Team Draft works hard every day to encourage, uplift and strengthen lung cancer advocates. I have been the beneficiary of that encouragement and advocacy training in various ways since I first heard of Team Draft through this video What’s the Biggest Cancer Killer? made by Team Draft with our friend Keith Singer and the Catch it in Time team. I met Chris in person in 2018.
Team Draft has traveled worldwide to connect with the lung cancer community in cancer centres – over 60 in the first year – as well as meeting people in restaurants, at games, and in people’s homes. It matters to Team Draft to really get to know people and help them develop their strengths. Seeing people in their contexts is the best way to more fully understand their story and better support them. Team Draft works strategically, developing leaders and encouraging everybody.
With COVID Team Draft has quickly pivoted to making the most of opportunities. Thanks to online platforms such as Zoom, they meet regularly with a wide variety of people in many places, right from the comfort of home.
Team Draft values the importance of following best practices, such as researching our audience and tailoring our messages to our listener. Team Draft embraces the power of story and audience-appropriate messaging for advocates: “We have to know our audience and we need to know our ask.”
Through Zoom, Chris has introduced some lung cancer advocates to his friend Dr. Dennis Rebelo, a professor, coach and consultant who has developed an effective method for helping people tell their stories better. It’s called StoryPathing, and as we’ve started down this path it’s helped us more deeply explore the power in our stories. This process has great potential for helping advocates tell our stories better.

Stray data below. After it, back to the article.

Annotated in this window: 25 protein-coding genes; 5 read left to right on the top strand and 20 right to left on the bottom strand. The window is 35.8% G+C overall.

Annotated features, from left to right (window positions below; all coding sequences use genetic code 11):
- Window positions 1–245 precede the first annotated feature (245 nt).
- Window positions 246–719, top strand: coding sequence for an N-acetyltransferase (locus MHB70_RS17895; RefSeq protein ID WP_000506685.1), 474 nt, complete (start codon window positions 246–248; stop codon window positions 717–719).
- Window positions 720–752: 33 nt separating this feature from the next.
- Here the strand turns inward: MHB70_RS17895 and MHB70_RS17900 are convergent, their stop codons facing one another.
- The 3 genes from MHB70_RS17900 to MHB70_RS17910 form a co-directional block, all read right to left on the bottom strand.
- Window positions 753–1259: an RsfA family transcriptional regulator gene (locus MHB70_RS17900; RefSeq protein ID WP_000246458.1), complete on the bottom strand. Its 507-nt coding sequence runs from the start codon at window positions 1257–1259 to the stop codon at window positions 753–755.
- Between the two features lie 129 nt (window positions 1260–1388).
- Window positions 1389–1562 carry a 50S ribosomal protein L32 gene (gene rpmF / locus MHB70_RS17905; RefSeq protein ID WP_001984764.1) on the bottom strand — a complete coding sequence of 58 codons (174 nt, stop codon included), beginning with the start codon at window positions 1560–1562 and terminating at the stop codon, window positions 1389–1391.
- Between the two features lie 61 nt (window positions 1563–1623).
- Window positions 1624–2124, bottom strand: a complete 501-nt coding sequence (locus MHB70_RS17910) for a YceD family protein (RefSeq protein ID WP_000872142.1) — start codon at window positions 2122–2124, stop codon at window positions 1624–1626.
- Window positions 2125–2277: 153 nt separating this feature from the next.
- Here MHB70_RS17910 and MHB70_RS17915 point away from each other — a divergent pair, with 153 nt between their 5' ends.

Advocacy is about relationships and storytelling. More effective storytelling means more effective advocacy and in this case, that can mean better outcomes for people affected by lung cancer.
I’m pumped about the possibilities!
Thank you, Chris Draft, Team Draft, and Dr. Dennis Rebelo!
Several weeks ago, a lovely woman at church told me that her husband had written a list of things that cancer does not have power over. My first response was, “I’d love to see that list!” My second thought was, “Maybe it would be better if I made up my own list!”
I am so grateful that it got me thinking more deeply about these questions: what actual power does cancer have in my life, and where am I giving it power that I shouldn’t.
My recent skate on our backyard rink was something I didn’t think I could do. My feet are fairly numb so my balance is lousy right now, and my body is startlingly weak. I had no idea what would happen as I attempted to glide out on the ice. I was afraid of falling and adding to my bruise collection (or worse). I was afraid of scaring my kids, of looking foolish, of not being able to get back up … I was feeling powerless. Fear and uncertainty were holding me back. But I made a decision that I was going to (carefully) go for it and see what happened. Even if the very worst I feared did materialize, we would manage. I’m so glad I did! The sun was glorious, the weather warm enough that I could breathe fairly comfortably, and my body remembered how to skate! I didn’t fall at all, although I did feel rather awkward (and somewhat powerless) at times! Fear can hold a huge amount of power over us. I’m so glad it didn’t stop me from skating!
We all have life circumstances which challenge us on a variety of levels. We may choose to give away power, or not recognize the power we do have within / in spite of them. We believe lies. We can allow ourselves to be paralyzed.
As I continue to wrestle with these questions, I realize more and more how important it is: not only to wrestle, but also to step out boldly in truth and love as best as I can.
What about your life circumstances? What power do they actually have over you, and where do you inappropriately give power to them? What power will you choose to give to them, and what practical differences will that make in your life?
(This photo is of a list I discovered on a bulletin board at the hospital. I have no idea who wrote it.)